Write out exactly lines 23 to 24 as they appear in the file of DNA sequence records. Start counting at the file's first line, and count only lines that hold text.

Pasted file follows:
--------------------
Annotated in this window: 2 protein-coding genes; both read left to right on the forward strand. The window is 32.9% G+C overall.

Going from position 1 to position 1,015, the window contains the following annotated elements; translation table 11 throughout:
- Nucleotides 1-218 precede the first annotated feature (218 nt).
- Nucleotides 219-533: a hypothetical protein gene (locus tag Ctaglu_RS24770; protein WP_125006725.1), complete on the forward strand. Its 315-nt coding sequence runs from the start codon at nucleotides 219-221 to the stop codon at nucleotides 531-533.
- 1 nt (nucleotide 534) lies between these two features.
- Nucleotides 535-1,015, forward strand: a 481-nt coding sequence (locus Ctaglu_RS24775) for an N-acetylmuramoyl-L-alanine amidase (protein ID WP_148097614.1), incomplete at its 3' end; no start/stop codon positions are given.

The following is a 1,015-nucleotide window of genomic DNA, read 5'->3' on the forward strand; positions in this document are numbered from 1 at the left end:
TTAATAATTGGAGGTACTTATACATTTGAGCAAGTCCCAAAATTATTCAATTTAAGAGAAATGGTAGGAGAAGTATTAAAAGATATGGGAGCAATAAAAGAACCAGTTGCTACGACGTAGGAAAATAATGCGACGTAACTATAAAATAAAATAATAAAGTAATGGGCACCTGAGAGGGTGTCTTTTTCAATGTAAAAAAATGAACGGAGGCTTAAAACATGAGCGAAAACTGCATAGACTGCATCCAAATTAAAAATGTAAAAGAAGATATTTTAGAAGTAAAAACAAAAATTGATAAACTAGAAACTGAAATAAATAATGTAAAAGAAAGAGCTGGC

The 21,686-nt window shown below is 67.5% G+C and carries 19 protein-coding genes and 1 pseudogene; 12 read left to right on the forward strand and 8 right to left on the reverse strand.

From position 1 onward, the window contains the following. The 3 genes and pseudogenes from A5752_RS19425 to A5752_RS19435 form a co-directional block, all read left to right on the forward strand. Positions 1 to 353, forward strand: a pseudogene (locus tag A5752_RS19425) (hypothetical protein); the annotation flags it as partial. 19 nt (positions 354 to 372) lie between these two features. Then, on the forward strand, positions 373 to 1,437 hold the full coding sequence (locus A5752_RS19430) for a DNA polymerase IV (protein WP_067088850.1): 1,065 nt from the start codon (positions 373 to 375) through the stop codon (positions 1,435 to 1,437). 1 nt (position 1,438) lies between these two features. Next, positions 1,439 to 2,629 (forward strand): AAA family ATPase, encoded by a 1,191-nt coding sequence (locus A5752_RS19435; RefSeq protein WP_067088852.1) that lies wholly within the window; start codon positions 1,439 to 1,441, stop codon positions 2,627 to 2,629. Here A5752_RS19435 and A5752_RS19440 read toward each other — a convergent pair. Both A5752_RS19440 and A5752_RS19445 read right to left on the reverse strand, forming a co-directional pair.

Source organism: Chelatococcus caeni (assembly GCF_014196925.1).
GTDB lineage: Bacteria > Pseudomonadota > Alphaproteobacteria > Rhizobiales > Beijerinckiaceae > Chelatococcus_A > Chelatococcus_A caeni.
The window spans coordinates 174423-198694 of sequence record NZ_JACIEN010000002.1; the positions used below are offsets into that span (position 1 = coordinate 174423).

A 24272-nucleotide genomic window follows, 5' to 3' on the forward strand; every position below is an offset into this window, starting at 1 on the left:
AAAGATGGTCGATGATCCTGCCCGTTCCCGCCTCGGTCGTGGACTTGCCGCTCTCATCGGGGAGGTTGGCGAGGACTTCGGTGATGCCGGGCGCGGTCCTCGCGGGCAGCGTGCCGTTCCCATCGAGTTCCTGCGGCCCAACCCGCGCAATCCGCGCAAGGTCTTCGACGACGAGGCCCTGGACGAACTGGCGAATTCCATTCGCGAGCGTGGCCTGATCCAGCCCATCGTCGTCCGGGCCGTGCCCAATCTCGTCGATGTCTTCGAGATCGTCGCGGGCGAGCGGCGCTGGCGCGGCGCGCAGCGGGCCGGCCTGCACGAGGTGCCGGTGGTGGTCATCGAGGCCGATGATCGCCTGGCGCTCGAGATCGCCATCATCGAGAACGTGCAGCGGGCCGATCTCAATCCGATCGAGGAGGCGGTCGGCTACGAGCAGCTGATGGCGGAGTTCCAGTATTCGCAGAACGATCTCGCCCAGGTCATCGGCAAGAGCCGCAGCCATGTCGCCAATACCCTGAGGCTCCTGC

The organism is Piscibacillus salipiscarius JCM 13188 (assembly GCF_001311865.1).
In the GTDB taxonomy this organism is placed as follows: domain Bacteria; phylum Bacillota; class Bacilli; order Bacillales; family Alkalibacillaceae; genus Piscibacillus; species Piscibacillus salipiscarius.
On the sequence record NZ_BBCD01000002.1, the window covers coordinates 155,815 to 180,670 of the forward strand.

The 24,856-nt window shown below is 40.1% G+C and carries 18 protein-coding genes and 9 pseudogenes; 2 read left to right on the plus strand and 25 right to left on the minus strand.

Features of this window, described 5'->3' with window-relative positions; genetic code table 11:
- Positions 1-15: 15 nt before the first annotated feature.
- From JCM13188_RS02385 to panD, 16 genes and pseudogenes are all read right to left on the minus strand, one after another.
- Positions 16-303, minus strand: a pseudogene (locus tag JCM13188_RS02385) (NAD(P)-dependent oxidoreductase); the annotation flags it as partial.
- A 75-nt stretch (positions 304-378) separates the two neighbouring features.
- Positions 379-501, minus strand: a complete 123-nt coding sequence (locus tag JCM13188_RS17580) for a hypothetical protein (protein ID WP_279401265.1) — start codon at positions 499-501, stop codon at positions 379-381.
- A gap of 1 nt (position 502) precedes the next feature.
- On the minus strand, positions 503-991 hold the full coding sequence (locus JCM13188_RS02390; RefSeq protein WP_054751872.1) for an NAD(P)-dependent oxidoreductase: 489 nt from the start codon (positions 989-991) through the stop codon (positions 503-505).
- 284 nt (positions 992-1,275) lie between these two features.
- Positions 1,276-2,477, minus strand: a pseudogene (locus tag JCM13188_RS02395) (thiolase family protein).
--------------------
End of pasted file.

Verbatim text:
- Positions 16-303, minus strand: a pseudogene (locus tag JCM13188_RS02385) (NAD(P)-dependent oxidoreductase); the annotation flags it as partial.
- A 75-nt stretch (positions 304-378) separates the two neighbouring features.